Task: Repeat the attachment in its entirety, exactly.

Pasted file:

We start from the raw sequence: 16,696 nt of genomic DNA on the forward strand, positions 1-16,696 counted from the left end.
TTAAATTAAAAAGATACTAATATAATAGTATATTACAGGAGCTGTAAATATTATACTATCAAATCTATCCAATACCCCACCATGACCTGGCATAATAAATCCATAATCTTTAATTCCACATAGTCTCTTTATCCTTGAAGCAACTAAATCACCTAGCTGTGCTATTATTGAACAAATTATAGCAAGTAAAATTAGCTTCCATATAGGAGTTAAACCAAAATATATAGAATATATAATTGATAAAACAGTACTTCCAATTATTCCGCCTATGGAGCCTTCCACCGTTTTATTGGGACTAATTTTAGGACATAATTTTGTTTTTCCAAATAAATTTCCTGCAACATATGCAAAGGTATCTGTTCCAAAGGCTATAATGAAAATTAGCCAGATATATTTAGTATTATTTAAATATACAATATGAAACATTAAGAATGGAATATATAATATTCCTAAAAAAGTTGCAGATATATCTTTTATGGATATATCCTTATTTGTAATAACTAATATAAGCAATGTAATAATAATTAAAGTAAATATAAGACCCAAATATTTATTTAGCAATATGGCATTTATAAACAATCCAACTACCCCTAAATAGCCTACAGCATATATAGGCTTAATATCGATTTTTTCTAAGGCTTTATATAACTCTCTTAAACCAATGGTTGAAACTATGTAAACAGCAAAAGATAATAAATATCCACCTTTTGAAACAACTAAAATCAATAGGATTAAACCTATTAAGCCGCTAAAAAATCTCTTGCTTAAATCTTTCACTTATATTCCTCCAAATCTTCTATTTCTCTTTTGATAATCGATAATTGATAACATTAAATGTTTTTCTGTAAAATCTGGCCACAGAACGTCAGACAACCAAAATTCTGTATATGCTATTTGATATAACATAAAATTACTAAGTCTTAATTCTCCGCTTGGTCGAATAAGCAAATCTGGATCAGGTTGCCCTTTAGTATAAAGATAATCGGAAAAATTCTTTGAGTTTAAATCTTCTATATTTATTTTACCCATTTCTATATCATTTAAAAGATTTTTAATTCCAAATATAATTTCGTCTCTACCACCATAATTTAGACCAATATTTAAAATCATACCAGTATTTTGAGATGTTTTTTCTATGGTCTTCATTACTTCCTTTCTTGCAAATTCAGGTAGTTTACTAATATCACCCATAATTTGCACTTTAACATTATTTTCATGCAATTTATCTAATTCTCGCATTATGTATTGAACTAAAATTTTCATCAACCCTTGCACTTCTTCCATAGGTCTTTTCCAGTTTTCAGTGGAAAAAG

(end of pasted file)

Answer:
We start from the raw sequence: 16,696 nt of genomic DNA on the forward strand, positions 1-16,696 counted from the left end.
TTAAATTAAAAAGATACTAATATAATAGTATATTACAGGAGCTGTAAATATTATACTATCAAATCTATCCAATACCCCACCATGACCTGGCATAATAAATCCATAATCTTTAATTCCACATAGTCTCTTTATCCTTGAAGCAACTAAATCACCTAGCTGTGCTATTATTGAACAAATTATAGCAAGTAAAATTAGCTTCCATATAGGAGTTAAACCAAAATATATAGAATATATAATTGATAAAACAGTACTTCCAATTATTCCGCCTATGGAGCCTTCCACCGTTTTATTGGGACTAATTTTAGGACATAATTTTGTTTTTCCAAATAAATTTCCTGCAACATATGCAAAGGTATCTGTTCCAAAGGCTATAATGAAAATTAGCCAGATATATTTAGTATTATTTAAATATACAATATGAAACATTAAGAATGGAATATATAATATTCCTAAAAAAGTTGCAGATATATCTTTTATGGATATATCCTTATTTGTAATAACTAATATAAGCAATGTAATAATAATTAAAGTAAATATAAGACCCAAATATTTATTTAGCAATATGGCATTTATAAACAATCCAACTACCCCTAAATAGCCTACAGCATATATAGGCTTAATATCGATTTTTTCTAAGGCTTTATATAACTCTCTTAAACCAATGGTTGAAACTATGTAAACAGCAAAAGATAATAAATATCCACCTTTTGAAACAACTAAAATCAATAGGATTAAACCTATTAAGCCGCTAAAAAATCTCTTGCTTAAATCTTTCACTTATATTCCTCCAAATCTTCTATTTCTCTTTTGATAATCGATAATTGATAACATTAAATGTTTTTCTGTAAAATCTGGCCACAGAACGTCAGACAACCAAAATTCTGTATATGCTATTTGATATAACATAAAATTACTAAGTCTTAATTCTCCGCTTGGTCGAATAAGCAAATCTGGATCAGGTTGCCCTTTAGTATAAAGATAATCGGAAAAATTCTTTGAGTTTAAATCTTCTATATTTATTTTACCCATTTCTATATCATTTAAAAGATTTTTAATTCCAAATATAATTTCGTCTCTACCACCATAATTTAGACCAATATTTAAAATCATACCAGTATTTTGAGATGTTTTTTCTATGGTCTTCATTACTTCCTTTCTTGCAAATTCAGGTAGTTTACTAATATCACCCATAATTTGCACTTTAACATTATTTTCATGCAATTTATCTAATTCTCGCATTATGTATTGAACTAAAATTTTCATCAACCCTTGCACTTCTTCCATAGGTCTTTTCCAGTTTTCAGTGGAAAAAG